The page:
With 2017’s Get Out, comedian-turned-filmmaker Jordan Peele burst onto the scene in a full sprint. With just one film under his belt, Peele was already dubbed this generation’s Alfred Hitchcock, setting expectations unreasonably high for Us, Peele’s 2019 sophomoric follow-up. Although Us isn’t Peele’s second masterpiece in as many tries, the ponderous plot and themes may make Us, not Get Out, the longer standing fixture in the cultural conversation.
On vacation in Santa Cruz, California, young Adelaide (Madison Curry) becomes separated from her family late at night at the beach boardwalk. As a storm rolls in, she seeks shelter in a house of mirrors. There, Adelaide has a traumatic meeting with a doppelgänger before she is reunited with her family. Decades later, Adelaide (Lupita Nyong’o) is again on vacation with her family in Santa Cruz, now suffering from PTSD onset by the disquieting confrontation with her doppelgänger years prior.
Adelaide’s husband Gabe (Winston Duke) begs Adelaide to take the family to the beach in spite of her trepidation. Won over by her husband’s pleading, she agrees that she, Gabe, and their two children, Zora and Jason (Shahadi Wright Joseph and Evan Alex), should go, so long as they return to the family’s vacation home before dark. Meeting family friends Kitty and Josh Tyler (Elisabeth Moss and Tim Heidecker) and their two kids, Becca and Lindsey (Cali Sheldon and Noelle Sheldon) at the beach, the families enjoy a (mostly) harmless day before arriving home before sunset.
A serene night in the vacation home is soon interrupted by four jumpsuit-clad, scissor-wielding figures holding hands in their driveway. Gabe is sent to investigate while Adelaide protects the children. Soon, the invaders, four doppelgängers—one for each member of the family—gain access to the home. Adelaide, Gabe, Zora, and Jason must outwit their doubles in order to survive.
Despite Peele’s protests, Us is not a horror movie. Audiences will expend too much brain power asking and answering questions surrounding the mysterious doppelgängers (labeled “Tethered” by the movie) to qualify Us as a pure horror film. Instead, like its predecessor, it’s a thriller. Peele has smartly branded himself as a filmmaker who draws astute audiences, and being required to put on a thinking cap before entering the theater is both a blessing and a curse for Peele here.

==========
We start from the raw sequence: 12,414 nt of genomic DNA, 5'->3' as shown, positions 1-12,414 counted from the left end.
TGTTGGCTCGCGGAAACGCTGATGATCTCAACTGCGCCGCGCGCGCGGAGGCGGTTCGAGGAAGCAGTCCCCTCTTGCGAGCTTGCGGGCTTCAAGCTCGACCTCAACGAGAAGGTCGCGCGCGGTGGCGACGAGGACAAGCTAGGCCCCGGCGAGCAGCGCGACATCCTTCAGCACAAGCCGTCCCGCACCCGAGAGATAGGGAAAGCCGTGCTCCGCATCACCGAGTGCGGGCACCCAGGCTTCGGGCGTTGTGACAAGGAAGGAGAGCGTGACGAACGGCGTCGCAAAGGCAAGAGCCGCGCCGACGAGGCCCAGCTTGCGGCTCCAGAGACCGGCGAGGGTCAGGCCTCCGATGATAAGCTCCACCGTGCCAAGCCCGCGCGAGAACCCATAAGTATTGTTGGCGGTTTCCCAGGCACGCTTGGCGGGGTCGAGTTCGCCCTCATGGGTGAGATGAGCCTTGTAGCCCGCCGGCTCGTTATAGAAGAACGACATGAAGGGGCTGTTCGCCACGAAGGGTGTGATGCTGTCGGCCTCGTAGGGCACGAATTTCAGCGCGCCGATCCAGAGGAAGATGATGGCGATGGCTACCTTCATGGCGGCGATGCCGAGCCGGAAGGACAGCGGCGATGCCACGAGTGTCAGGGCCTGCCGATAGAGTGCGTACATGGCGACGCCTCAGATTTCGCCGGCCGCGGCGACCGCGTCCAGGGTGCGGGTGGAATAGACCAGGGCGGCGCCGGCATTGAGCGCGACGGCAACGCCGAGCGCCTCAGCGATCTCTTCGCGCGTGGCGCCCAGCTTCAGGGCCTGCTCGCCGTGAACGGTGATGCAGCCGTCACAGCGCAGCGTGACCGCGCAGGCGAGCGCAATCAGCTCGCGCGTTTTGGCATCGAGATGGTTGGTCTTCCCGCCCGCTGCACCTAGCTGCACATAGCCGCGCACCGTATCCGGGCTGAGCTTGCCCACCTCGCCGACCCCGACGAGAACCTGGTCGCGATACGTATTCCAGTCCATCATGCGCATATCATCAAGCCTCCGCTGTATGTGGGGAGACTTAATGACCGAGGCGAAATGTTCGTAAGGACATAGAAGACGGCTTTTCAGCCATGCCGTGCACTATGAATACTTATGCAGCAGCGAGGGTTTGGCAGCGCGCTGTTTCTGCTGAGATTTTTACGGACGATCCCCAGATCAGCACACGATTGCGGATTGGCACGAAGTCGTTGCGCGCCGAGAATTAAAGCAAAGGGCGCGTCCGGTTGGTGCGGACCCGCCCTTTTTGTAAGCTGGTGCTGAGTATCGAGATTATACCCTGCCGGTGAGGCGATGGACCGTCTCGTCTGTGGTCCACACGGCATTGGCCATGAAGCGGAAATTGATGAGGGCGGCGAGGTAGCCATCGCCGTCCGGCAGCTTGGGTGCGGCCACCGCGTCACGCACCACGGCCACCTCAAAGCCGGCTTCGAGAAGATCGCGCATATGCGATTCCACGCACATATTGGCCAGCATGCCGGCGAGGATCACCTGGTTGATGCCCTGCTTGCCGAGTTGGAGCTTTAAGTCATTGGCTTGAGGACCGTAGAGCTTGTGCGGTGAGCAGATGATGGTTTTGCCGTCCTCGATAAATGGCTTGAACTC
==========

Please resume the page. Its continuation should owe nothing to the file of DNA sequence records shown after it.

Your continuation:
While the logline for Us can be explained in five words (“doppelgängers trying to kill us”), the “how” and “why” behind it are complicated and dubious. For this reason, Us is susceptible to long expository monologues as a narrative device. Even after hearing these monologues, you may respond to Peele’s answers with more questions, which begs the meta-question: does Peele (or any other storyteller) have a responsibility to flesh out the story he’s affixed a complex theme to? I would argue no, so long as the storytelling world and its rules are not broken or in open conflict with the narrative.
Audiences are regularly asked to do the legwork on plot details. In my estimation, it comes in three distinct flavors: 1) in the case of ambiguous endings, 2) when the storyteller didn’t do their homework and wants the audiences to fill in the gaps, or 3) when the storyteller invites the audience to come play in the sandbox with them. Us falls squarely into the latter category. Still, the questions of practicality intrude on the themes, which detracts from the work unless you approach it with a Westworld-ian fascination.
Story aside, the real revelation of Us is how far Peele has come since Get Out. Peele was a bona fide auteur after Get Out, but Us is another bag entirely. It was evident that Peele thinks and cares deeply about imagery in his directorial debut. Us is no different, with one added bonus: it’s visually stunning. The lighting, color choices, and foreshadowed details illuminate a talented director taking a developmental leap forward.
Both director and actor deserve credit for the performances, too. Duke, Moss, and Nyong’o especially, steal the show. Nyong’o, carrying the film as its emotional and cerebral center, plays Adelaide and her Tethered version, Red, with meticulous consideration. Her physicality, facial work, and balance between the two roles is nothing short of incredible. Horror performances are among the most demanding in the industry, and I make a near-annual case for the genre’s best to receive a Best Actor/Actress nomination. Last year it was Toni Collette in Hereditary. Is Us the high-profile film to finally vault its star into award season?
An artist can chase a masterpiece for their entire life, especially when that work comes early in their career. Following greatness is never easy, and it is sometimes impossible. It may take time for Peele to surpass Get Out, but proudly imperfect Us is proof that it’ll be worth it to follow him until he does. You’ll never look at rabbits, scissors (golden or otherwise), or digital clocks bleating 11:11 the same way again.